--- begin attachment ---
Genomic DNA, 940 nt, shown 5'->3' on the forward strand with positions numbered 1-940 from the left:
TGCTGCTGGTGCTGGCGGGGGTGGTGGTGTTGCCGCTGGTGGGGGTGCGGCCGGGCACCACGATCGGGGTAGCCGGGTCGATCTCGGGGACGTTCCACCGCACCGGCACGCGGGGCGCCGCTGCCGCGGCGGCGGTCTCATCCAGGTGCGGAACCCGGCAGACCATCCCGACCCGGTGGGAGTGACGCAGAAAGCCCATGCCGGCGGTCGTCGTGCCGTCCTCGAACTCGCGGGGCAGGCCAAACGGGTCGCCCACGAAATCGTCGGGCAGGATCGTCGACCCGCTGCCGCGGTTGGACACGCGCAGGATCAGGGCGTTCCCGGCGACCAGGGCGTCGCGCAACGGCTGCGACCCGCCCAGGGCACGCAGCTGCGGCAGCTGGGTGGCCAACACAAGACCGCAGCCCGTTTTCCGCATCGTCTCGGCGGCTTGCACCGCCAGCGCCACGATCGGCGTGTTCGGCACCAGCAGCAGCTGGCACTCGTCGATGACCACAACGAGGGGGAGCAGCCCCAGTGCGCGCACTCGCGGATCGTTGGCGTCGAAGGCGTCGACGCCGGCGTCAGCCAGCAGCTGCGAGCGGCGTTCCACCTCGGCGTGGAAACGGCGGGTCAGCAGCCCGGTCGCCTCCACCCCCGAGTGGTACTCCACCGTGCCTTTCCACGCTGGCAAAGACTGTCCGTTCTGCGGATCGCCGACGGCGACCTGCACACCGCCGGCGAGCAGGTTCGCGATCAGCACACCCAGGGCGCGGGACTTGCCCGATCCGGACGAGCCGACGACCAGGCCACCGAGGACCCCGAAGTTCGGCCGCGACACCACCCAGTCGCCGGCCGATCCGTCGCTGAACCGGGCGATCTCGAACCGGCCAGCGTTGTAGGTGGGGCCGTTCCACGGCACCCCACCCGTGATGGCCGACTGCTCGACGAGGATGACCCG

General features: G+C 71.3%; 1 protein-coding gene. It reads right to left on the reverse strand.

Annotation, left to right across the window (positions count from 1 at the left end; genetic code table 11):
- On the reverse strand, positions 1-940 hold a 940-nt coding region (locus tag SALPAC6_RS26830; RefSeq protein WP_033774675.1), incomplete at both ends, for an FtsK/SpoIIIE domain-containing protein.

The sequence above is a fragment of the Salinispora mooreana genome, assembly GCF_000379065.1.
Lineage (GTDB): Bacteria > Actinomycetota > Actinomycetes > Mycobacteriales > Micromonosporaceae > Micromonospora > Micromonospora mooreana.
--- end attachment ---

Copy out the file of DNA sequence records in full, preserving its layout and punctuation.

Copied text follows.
Genomic DNA, 940 nt, shown 5'->3' on the forward strand with positions numbered 1-940 from the left:
TGCTGCTGGTGCTGGCGGGGGTGGTGGTGTTGCCGCTGGTGGGGGTGCGGCCGGGCACCACGATCGGGGTAGCCGGGTCGATCTCGGGGACGTTCCACCGCACCGGCACGCGGGGCGCCGCTGCCGCGGCGGCGGTCTCATCCAGGTGCGGAACCCGGCAGACCATCCCGACCCGGTGGGAGTGACGCAGAAAGCCCATGCCGGCGGTCGTCGTGCCGTCCTCGAACTCGCGGGGCAGGCCAAACGGGTCGCCCACGAAATCGTCGGGCAGGATCGTCGACCCGCTGCCGCGGTTGGACACGCGCAGGATCAGGGCGTTCCCGGCGACCAGGGCGTCGCGCAACGGCTGCGACCCGCCCAGGGCACGCAGCTGCGGCAGCTGGGTGGCCAACACAAGACCGCAGCCCGTTTTCCGCATCGTCTCGGCGGCTTGCACCGCCAGCGCCACGATCGGCGTGTTCGGCACCAGCAGCAGCTGGCACTCGTCGATGACCACAACGAGGGGGAGCAGCCCCAGTGCGCGCACTCGCGGATCGTTGGCGTCGAAGGCGTCGACGCCGGCGTCAGCCAGCAGCTGCGAGCGGCGTTCCACCTCGGCGTGGAAACGGCGGGTCAGCAGCCCGGTCGCCTCCACCCCCGAGTGGTACTCCACCGTGCCTTTCCACGCTGGCAAAGACTGTCCGTTCTGCGGATCGCCGACGGCGACCTGCACACCGCCGGCGAGCAGGTTCGCGATCAGCACACCCAGGGCGCGGGACTTGCCCGATCCGGACGAGCCGACGACCAGGCCACCGAGGACCCCGAAGTTCGGCCGCGACACCACCCAGTCGCCGGCCGATCCGTCGCTGAACCGGGCGATCTCGAACCGGCCAGCGTTGTAGGTGGGGCCGTTCCACGGCACCCCACCCGTGATGGCCGACTGCTCGACGAGGATGACCCG

General features: G+C 71.3%; 1 protein-coding gene. It reads right to left on the reverse strand.

Annotation, left to right across the window (positions count from 1 at the left end; genetic code table 11):
- On the reverse strand, positions 1-940 hold a 940-nt coding region (locus tag SALPAC6_RS26830; RefSeq protein WP_033774675.1), incomplete at both ends, for an FtsK/SpoIIIE domain-containing protein.

The sequence above is a fragment of the Salinispora mooreana genome, assembly GCF_000379065.1.
Lineage (GTDB): Bacteria > Actinomycetota > Actinomycetes > Mycobacteriales > Micromonosporaceae > Micromonospora > Micromonospora mooreana.